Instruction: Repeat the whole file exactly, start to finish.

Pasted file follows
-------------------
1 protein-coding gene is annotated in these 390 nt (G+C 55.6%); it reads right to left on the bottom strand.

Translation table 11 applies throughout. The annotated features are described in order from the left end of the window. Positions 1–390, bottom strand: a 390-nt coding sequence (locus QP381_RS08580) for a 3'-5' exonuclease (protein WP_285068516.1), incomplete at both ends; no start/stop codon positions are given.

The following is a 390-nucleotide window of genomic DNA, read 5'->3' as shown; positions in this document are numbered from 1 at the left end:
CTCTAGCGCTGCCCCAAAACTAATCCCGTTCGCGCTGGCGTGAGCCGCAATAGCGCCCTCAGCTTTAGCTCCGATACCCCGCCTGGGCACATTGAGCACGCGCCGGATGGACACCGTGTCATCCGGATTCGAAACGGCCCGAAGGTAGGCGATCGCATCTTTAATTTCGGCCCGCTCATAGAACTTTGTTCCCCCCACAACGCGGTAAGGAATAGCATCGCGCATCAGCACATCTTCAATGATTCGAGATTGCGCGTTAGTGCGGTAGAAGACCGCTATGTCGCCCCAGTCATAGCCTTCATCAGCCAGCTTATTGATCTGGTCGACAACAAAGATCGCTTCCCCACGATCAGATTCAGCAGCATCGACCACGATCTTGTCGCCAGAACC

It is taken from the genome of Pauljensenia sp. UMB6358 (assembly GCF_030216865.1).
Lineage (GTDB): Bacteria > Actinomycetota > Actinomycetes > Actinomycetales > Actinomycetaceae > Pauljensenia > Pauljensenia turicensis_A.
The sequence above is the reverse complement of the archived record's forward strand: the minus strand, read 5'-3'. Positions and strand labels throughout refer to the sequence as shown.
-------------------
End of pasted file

1 protein-coding gene is annotated in these 390 nt (G+C 55.6%); it reads right to left on the bottom strand.

Translation table 11 applies throughout. The annotated features are described in order from the left end of the window. Positions 1–390, bottom strand: a 390-nt coding sequence (locus QP381_RS08580) for a 3'-5' exonuclease (protein WP_285068516.1), incomplete at both ends; no start/stop codon positions are given.

The following is a 390-nucleotide window of genomic DNA, read 5'->3' as shown; positions in this document are numbered from 1 at the left end:
CTCTAGCGCTGCCCCAAAACTAATCCCGTTCGCGCTGGCGTGAGCCGCAATAGCGCCCTCAGCTTTAGCTCCGATACCCCGCCTGGGCACATTGAGCACGCGCCGGATGGACACCGTGTCATCCGGATTCGAAACGGCCCGAAGGTAGGCGATCGCATCTTTAATTTCGGCCCGCTCATAGAACTTTGTTCCCCCCACAACGCGGTAAGGAATAGCATCGCGCATCAGCACATCTTCAATGATTCGAGATTGCGCGTTAGTGCGGTAGAAGACCGCTATGTCGCCCCAGTCATAGCCTTCATCAGCCAGCTTATTGATCTGGTCGACAACAAAGATCGCTTCCCCACGATCAGATTCAGCAGCATCGACCACGATCTTGTCGCCAGAACC

It is taken from the genome of Pauljensenia sp. UMB6358 (assembly GCF_030216865.1).
Lineage (GTDB): Bacteria > Actinomycetota > Actinomycetes > Actinomycetales > Actinomycetaceae > Pauljensenia > Pauljensenia turicensis_A.
The sequence above is the reverse complement of the archived record's forward strand: the minus strand, read 5'-3'. Positions and strand labels throughout refer to the sequence as shown.